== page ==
Our residential projects include new homes, house extensions and refurbishments at all scales. We work toward Passivhaus and EnerPHit standards of comfort and low energy, creating sustainable homes that bring joy.
We find solutions to the critical questions facing the city today: how can we build net-zero carbon housing in London, what makes our workplaces fit for the 21st century, and how should we reinvigorate our public spaces so that they engage and excite?
A two storey house extension in west London creates a bright new family space from a previously dark lower ground floor. A large glass box addition floods the space below with natural light, while allowing views to the rear from a new study at raised ground floor. A bespoke kitchen is created in douglas fir timber and polished concrete. Project architect: Amrit Marway.
This house extension and refurbishment in Canonbury is designed for a filmmaker client. The new spaces create a sequence of views of the landscaped garden. Visually heavy brick walls and piers contrast with frameless, recessed glazing to create a sculptural interplay of solid and void. The simple pier and lintel construction references early forms of architecture.
Sustainable design improvements include wood fibre internal insulation, a continuous airtightness layer and MVHR, all based on Passivhaus principles. Project architect: Becky Wootton.
The project reconfigures a small north London studio flat of just 36 sqm, to create an open plan kitchen & living room with a new separate bedroom to the rear. The property forms part of a Grade II listed early Victorian crescent in Islington, built in 1860. Each space was finished in a different greyscale tone, forming three distinct moods within the small flat.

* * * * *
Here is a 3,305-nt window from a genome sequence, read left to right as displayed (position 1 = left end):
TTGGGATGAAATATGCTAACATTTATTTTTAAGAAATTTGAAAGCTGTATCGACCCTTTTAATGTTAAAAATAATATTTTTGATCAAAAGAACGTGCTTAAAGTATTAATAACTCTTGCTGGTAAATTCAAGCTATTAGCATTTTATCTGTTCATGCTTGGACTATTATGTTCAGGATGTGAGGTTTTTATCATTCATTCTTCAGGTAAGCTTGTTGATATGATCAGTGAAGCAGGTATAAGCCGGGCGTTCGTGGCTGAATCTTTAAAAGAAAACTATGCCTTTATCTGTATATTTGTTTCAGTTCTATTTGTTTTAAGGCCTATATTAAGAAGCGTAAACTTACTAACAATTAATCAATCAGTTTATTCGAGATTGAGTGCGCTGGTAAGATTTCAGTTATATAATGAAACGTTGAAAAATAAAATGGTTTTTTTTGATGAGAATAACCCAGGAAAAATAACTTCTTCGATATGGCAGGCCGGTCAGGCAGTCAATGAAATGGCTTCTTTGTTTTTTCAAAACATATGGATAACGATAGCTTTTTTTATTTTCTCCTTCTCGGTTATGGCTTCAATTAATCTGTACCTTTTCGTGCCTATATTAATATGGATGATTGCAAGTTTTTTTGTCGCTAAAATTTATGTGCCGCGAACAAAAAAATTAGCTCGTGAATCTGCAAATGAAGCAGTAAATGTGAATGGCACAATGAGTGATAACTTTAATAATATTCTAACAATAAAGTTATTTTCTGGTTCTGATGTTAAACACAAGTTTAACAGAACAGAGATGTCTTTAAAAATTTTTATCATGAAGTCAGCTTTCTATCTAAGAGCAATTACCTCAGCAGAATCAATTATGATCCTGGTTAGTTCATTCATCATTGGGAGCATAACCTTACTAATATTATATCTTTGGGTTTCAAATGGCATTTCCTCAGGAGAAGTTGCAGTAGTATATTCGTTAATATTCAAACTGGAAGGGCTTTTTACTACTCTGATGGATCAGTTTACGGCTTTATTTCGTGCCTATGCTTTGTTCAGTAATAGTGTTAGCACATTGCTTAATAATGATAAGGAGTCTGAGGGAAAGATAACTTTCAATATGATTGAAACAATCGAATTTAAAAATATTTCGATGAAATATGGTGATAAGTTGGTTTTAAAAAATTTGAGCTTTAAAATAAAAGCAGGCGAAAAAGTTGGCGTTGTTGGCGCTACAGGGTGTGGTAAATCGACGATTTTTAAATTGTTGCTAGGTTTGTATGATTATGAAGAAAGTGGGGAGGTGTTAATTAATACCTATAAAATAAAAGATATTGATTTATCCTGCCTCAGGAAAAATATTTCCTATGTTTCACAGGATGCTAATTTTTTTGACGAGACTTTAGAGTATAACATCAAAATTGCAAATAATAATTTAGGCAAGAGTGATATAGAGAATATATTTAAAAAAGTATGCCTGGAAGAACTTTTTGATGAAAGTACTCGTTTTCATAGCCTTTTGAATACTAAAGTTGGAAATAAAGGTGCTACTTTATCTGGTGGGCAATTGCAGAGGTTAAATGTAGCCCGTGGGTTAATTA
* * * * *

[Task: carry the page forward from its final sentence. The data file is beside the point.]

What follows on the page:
A brilliant white living room is contrasted with a grey slate bathroom and a rich, off-black bedroom. Original timber floors are sanded and soap washed. Project architect: Ben Ridley.
This housing scheme in Walthamstow, east London provides 26 homes for private rent, with affordable creative space at ground floor for local start-up firms. The creative space helps to animate this part of the high street, which currently suffers from a lack of activity. The build to rent housing model enables our practice to deliver high-quality homes with a focus on catering for long-term tenancies.
A facade of arches references the aspirational Victorian and C20th warehouses of east London, including the nearby historic film studios building. A red brick finish is complemented by matching pre-cast concrete lintels.
The new building will meet the GLA target of 35% on-site carbon reduction. On-site renewables include air source heat pumps and photovoltaic panels. Project architect: Becky Wootton.
In the mid 20th century, radical changes in transport planning redefined our cities. We embraced the car as the future of travel in London. Walking and cycling were frequently marginalised and consequently, the experience of the city for other road users was transformed.
This project, proposed for the Architecture Foundation, considers a future when cars no longer dominate London's public spaces. This is a future where sustainable transport is prioritised and the 'village green' is woven into redundant vehicular infrastructure. Project architect: Ben Ridley.
Located in the heart of Soho, this shop was created for Natural Selection London; a menswear brand specialising in Japanese selvedge fabric. Inspired by the excavation of an architectural ruin, the fit-out features perimeter display stands recalling geological strata and a series of free-standing cylindrical core samples.
The project used OSM (off site manufacture) to provide a fast install time at the shop and minimise waste during construction. This included CNC cut frames, cladding and display stands. Project architect: Christian Brailey.
This house extension in Dartmouth Park is designed to better connect the property to a large garden. A new dining room with oak framed sliding doors leads to a landscaped terrace, and a separate ‘glass box’ evening room allows uninterrupted garden views. Between these two spaces, a sheltered outdoor kitchen is created.
The modern rear extension was designed with exposed brick finishes internally and natural stone to the garden facade. Internally the home was refurbished to provide a new master bedroom, dressing room and ensuite at first floor.
Sustainable design improvements include new double glazed sash windows throughout and reduced cement content in concrete with GGBS replacement. Project architect: Becky Wootton.